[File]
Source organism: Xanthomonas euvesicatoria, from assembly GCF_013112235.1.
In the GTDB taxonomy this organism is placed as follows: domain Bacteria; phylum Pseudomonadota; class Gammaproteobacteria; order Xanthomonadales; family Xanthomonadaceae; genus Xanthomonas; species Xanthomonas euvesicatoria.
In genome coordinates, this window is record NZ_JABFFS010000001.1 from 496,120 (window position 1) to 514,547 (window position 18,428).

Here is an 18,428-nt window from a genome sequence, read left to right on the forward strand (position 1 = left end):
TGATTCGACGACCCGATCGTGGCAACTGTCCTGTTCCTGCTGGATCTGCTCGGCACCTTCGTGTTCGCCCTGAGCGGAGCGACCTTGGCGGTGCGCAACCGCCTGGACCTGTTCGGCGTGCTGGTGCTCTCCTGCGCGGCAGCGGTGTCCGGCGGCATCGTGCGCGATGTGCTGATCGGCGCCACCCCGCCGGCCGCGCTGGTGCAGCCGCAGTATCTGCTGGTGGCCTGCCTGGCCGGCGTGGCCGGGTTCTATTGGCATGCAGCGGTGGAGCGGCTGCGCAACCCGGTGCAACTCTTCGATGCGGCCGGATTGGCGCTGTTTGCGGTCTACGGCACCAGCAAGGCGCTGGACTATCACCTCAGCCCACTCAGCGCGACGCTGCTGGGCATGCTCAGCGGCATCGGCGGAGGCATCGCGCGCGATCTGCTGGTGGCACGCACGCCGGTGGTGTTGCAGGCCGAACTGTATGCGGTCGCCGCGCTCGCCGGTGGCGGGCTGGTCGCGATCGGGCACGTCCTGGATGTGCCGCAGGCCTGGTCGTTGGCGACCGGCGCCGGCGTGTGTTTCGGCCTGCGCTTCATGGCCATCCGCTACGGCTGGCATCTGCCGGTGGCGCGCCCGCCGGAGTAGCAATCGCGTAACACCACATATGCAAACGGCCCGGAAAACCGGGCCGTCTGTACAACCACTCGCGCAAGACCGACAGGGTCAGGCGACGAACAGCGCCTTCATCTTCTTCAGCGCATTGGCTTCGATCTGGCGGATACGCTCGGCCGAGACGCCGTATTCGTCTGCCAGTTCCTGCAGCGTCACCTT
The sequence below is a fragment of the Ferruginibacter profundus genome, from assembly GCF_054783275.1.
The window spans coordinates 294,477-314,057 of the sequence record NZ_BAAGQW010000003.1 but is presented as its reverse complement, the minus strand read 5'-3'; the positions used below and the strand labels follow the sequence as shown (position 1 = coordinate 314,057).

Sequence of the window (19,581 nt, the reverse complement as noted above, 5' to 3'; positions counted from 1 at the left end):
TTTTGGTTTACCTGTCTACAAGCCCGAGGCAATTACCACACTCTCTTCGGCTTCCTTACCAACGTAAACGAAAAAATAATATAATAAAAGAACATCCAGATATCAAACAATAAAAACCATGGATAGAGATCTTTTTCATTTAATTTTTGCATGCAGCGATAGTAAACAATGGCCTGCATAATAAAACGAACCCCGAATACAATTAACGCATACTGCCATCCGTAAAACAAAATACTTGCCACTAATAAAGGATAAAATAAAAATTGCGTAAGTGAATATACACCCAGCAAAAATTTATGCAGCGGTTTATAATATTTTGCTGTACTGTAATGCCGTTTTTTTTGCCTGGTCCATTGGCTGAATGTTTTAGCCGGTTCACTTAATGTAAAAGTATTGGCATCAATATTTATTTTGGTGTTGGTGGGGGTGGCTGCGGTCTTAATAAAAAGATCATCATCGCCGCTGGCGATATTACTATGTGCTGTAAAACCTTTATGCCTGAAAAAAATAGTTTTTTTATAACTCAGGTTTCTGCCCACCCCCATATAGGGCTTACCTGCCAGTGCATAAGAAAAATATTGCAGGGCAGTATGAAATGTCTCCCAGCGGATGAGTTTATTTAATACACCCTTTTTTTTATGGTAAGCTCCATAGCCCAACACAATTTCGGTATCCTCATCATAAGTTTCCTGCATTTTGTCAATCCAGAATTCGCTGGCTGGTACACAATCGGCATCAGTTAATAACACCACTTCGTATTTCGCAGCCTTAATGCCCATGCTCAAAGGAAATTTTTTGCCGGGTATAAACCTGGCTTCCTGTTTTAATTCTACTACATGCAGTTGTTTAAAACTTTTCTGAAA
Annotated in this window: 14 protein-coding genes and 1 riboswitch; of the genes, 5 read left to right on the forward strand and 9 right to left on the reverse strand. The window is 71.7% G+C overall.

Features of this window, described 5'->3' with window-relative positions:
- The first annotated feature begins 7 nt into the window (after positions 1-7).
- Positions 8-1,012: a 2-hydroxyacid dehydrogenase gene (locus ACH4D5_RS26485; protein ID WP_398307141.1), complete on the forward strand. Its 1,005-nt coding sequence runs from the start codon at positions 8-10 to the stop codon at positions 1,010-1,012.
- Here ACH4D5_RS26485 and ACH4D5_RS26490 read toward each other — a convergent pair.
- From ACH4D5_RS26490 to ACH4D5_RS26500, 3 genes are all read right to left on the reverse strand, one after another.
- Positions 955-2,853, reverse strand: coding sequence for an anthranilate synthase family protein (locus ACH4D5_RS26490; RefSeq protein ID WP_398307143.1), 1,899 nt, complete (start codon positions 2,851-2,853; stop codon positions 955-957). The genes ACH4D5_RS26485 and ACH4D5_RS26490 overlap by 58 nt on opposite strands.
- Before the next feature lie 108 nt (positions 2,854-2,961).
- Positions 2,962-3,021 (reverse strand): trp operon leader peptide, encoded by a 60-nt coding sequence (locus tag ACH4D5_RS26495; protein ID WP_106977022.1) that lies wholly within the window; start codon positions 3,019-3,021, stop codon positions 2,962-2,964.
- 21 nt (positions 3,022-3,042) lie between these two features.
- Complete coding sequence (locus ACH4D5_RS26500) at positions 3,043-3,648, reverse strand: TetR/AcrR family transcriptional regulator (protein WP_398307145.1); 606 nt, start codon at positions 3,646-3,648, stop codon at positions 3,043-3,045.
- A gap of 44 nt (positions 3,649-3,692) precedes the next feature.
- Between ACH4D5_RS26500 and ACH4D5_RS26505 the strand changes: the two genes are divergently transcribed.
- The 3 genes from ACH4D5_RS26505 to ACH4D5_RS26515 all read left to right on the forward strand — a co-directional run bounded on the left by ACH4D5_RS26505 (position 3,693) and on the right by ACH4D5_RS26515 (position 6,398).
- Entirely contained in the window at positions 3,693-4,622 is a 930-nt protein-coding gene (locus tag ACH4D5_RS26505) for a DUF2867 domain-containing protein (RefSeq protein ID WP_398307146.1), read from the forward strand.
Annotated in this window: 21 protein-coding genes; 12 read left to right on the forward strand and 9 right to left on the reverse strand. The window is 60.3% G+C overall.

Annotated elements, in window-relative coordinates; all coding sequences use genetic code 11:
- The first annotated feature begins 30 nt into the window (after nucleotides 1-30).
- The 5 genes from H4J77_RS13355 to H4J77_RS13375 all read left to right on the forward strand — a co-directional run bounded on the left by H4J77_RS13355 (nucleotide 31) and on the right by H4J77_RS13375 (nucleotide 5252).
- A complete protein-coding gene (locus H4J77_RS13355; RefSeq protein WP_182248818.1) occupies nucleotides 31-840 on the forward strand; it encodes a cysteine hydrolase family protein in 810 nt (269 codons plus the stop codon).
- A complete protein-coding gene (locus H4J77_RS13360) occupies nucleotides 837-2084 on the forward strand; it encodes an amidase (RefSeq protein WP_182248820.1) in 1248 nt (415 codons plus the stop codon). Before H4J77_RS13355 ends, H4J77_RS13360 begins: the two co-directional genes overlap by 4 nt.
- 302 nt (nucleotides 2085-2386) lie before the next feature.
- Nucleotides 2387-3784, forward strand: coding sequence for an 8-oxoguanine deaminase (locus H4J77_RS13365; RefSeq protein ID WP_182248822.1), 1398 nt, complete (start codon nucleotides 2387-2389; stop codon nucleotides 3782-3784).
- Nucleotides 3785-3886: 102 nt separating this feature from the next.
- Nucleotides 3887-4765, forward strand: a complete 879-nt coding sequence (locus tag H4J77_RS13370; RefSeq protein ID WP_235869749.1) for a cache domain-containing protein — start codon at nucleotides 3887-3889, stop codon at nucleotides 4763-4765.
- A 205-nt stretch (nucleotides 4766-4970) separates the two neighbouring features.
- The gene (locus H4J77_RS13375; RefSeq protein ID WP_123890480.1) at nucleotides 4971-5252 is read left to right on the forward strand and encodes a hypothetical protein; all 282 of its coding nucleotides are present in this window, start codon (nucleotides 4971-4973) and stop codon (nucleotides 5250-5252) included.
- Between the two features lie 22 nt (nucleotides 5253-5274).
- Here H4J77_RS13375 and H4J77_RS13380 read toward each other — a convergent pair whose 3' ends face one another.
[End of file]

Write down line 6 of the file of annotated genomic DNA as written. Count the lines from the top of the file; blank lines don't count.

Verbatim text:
The sequence below is a fragment of the Ferruginibacter profundus genome, from assembly GCF_054783275.1.